When it comes to human behaviour, looking for explanations at the level of the individual rather than analysing the social context, is a reliable indicator that one is dealing with a neoliberal mindset. To deny the existence of social classes and argue against the redistribution of wealth, neoclassical economics will not distinguish between an employee selling his labor and a capitalist selling what his employees produce. Both are buyers and sellers, assumed to produce what they sell and to compete on equal footing in the marketplace. Differences in income will be attributed to hard work or laziness and these behavioral discrepancies will be explained using religious concepts like free will. When free will doesn’t cut it, genetic predispositions are brought up. Yet since these tend to undermine merit, it will be argued that one shouldn’t create negative incentives (like high income taxes) which might dissuade risk-taking prone individuals from becoming the kind of heroic entrepreneurs that our economy supposedly needs so badly.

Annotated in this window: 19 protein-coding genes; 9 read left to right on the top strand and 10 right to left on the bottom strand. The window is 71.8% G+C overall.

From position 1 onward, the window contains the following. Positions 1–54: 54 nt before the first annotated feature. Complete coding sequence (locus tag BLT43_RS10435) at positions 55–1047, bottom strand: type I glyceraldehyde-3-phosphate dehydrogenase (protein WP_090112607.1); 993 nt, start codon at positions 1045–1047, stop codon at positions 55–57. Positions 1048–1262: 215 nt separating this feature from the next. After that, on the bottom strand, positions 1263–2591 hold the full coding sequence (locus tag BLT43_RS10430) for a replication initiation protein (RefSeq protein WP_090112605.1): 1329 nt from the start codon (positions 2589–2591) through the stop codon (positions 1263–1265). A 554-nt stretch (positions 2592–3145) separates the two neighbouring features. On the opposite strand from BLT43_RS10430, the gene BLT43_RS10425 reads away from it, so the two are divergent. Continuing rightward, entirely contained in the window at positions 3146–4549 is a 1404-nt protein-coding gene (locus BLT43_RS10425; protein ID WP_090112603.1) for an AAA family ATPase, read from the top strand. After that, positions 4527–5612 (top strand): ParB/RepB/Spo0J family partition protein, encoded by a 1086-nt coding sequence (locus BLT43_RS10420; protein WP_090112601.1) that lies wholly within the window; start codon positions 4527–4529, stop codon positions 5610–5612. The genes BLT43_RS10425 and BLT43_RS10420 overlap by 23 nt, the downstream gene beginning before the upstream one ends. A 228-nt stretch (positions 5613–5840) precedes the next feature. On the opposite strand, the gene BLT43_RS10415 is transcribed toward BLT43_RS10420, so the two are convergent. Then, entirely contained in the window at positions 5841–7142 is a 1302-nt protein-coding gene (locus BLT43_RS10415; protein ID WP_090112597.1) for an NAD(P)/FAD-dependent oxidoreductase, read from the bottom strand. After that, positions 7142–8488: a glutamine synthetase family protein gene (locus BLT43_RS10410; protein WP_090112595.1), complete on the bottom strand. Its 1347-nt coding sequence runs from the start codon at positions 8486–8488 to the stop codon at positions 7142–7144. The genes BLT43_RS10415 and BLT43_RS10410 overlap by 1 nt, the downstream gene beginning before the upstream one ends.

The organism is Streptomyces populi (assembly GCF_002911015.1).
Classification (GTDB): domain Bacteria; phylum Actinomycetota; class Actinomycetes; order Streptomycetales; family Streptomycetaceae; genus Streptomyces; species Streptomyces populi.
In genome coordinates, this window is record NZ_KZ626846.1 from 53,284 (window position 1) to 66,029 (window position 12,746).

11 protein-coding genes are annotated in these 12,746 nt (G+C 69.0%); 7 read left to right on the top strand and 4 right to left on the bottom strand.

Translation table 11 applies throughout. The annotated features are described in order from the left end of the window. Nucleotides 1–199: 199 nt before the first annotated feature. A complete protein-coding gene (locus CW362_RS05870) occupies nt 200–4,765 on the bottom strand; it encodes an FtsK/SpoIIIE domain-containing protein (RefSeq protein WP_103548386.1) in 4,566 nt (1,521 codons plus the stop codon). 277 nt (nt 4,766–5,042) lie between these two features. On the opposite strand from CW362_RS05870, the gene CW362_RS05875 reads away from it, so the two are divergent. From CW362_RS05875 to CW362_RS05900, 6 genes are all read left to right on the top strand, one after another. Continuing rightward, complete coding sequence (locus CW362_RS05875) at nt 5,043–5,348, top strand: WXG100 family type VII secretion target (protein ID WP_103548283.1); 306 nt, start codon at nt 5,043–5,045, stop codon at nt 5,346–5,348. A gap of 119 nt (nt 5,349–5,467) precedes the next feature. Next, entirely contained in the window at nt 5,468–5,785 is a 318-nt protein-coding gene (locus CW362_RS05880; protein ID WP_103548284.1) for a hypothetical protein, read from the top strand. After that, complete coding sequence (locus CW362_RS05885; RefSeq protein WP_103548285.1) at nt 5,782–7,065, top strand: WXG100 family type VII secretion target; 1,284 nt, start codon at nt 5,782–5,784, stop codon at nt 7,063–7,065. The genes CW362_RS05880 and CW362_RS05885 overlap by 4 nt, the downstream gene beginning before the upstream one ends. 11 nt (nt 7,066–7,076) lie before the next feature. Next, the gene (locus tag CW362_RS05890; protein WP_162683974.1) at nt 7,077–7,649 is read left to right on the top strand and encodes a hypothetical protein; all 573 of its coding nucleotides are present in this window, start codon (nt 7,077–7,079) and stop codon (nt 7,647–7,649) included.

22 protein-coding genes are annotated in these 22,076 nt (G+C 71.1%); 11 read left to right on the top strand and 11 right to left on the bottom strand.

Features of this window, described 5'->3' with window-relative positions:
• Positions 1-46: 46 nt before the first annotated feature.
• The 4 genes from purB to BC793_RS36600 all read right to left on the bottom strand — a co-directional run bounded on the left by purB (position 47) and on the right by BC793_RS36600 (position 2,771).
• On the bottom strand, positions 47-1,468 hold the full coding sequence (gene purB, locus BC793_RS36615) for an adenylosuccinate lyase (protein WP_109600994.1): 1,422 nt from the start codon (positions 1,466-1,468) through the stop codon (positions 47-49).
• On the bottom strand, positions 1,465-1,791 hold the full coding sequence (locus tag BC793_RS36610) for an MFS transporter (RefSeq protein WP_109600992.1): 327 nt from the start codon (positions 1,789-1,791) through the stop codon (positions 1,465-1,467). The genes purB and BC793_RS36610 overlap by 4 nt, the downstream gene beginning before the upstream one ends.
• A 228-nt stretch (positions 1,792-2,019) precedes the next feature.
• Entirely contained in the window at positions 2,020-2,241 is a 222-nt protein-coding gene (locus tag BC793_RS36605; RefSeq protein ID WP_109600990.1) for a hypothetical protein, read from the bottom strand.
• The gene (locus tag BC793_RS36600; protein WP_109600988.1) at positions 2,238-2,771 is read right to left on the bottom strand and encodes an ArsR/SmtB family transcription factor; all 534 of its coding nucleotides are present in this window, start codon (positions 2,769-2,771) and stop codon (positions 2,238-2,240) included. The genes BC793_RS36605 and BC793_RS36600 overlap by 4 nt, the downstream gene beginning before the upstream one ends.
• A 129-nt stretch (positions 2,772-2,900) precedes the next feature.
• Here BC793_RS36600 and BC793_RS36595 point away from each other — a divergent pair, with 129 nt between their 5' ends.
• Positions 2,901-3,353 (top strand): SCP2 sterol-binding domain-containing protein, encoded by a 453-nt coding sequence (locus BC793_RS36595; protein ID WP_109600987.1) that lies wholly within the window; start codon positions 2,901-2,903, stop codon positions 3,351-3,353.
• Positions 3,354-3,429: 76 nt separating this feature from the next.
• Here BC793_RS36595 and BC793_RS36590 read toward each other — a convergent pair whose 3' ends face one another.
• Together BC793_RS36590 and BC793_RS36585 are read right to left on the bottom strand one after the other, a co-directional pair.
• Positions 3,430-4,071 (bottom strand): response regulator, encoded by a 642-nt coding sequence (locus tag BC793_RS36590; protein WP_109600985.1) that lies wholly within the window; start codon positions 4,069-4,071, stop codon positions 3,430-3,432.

Disney’s Moana is fraught with this very kind of ideology: despite being constantly socialised to live by the rules of society, Moana seems to have inherited her father’s repressed drive to take risks and explore the world, a drive that she doesn’t seem to share with any other islander. This sets Moana up to become the special individual who will have the courage to sail beyond the horizon and restore ecological balance by repairing the harm done to Te Fiti, the life giving goddess.
One could think that by forming an assembly where all the islanders would have shared their knowledge, a solution the the ecosystemic threat could have been arrived at. But democratic decision making doesn’t seem to be Moana’s cup of tea. After learning about her ancestor’s voyager past, her mind is made up and she sees no reason to waste time deliberating with the uninspired islanders. Moana storms in the village’s assembly, demands that people agree to her plan and then walks away in a unilateral decision to ‘follow her heart’. After she leaves the Island, on many occasions, Moana will be shown as overcoming adversity by finding resources “in herself”. This “free will” oriented line of explanation has become distressingly common in animated features produced by corporations such as Laika, and Disney.